With country music, Cyndi Lauper’s having a different kind of fun

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We all know Cyndi Lauper is a girl who just wants to have fun — and has throughout more than 40 years of making pop music, as well as spearheading the Tony Award-winning musical “Kinky Boots.”
But this year Lauper is showing more of her “True Colours,” taking on country music on her latest album, “Detour.”

What: Cyndi Lauper
Where: Sands Bethlehem Events Center, 77 Sands Blvd, Bethlehem.
When: May 28
Info.: For tickets and more information, check http://cyndilauper.com/events and www.sandseventcenter.com

“That’s how I learned to sing, listening to Wanda Jackson and Patsy Cline,” Lauper, 62, says by phone from her home in New York City. “I learned to sing rock ‘n’ roll by listening to Wanda Jackson, but I learned about country music from her, too. We even did a Patsy Cline song in my band Blue Angel.”
“Detour,” the follow-up to Lauper’s 2010 “Memphis Blues” set, is part of a long-desired collaboration with famed record executive Seymour Stein. He presented Lauper with two album options, country and cabaret; She chose the Nashville route because it felt like an easier sell to the audience.

Cyndi Lauper Photo by Chapman Baehler

Cyndi Lauper
Photo by Chapman Baehler

“The (cabaret) idea would be a great album, but I know 10 of (Stein’s) friends who’d buy it and 10 of mine,” Lauper explains. “So I said, ‘Why don’t we just widen our scope a little bit and go for something that’s more universal, like the roots of rock ‘n’ roll, which would be the country side of the (‘Memphis Blues’) record that I did.”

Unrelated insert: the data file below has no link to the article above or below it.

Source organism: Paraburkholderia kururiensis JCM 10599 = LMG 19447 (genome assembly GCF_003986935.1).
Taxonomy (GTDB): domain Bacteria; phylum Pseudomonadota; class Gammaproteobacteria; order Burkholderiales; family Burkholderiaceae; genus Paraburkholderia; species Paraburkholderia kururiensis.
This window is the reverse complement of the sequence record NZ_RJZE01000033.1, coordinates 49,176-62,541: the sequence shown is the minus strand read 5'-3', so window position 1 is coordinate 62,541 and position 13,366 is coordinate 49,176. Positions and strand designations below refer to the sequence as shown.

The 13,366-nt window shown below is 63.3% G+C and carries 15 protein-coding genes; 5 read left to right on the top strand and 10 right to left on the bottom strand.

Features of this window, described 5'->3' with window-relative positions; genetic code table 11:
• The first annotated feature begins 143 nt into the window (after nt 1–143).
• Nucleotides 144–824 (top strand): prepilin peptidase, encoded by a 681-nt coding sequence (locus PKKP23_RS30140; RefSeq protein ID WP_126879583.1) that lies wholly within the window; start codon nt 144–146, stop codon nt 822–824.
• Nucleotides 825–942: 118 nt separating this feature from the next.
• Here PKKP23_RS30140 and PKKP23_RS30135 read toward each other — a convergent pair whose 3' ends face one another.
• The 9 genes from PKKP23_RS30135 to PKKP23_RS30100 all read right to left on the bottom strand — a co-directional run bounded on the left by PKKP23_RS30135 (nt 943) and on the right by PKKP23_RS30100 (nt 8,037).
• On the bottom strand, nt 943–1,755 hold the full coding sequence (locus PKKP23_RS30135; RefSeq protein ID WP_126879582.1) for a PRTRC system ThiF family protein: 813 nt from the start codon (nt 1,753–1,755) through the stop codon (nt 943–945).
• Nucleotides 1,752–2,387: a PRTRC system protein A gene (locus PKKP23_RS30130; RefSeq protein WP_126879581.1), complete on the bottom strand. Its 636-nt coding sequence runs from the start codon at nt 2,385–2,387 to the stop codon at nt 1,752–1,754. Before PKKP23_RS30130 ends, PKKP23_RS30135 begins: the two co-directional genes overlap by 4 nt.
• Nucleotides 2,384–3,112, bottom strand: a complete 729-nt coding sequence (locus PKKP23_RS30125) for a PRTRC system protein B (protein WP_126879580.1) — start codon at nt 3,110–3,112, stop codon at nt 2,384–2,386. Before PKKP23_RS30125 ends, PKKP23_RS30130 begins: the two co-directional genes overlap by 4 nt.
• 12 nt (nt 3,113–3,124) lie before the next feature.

Lauper recorded “Detour” in Nashville, working with award-winning producer Tony Brown and with guests such as Willie Nelson, Vince Gill, Emmylou Harris, Alison Krauss and Jewel. The songs include both familiar hits (“Walkin’ After Midnight,” “NIght Life,” “I Fall To Piece”) and deeper fare such as “Funnel of Love,” “You’re the Reason Our Kids Are Ugly” and “I Want to Be a Cowboy’s Sweetheart.”
And Lauper is confident that depth shows just how dedicated she really is to making a credible country recording.
“I just picked songs that I could relate to, that were stories,” she says. “I decided to approach it like I did the ‘Memphis Blues’ album. When you do an album like this people start throwing all of their favorite songs at you, so I just chose song that were stories I felt I could tell well and relate to.
“See, to me, what makes a record great is a connection between singer and the audience. When people connect to a song you’re connected to the singer who’s connected to the music and the story. It’s all got connections, and it’s all about making people feel that connection.”

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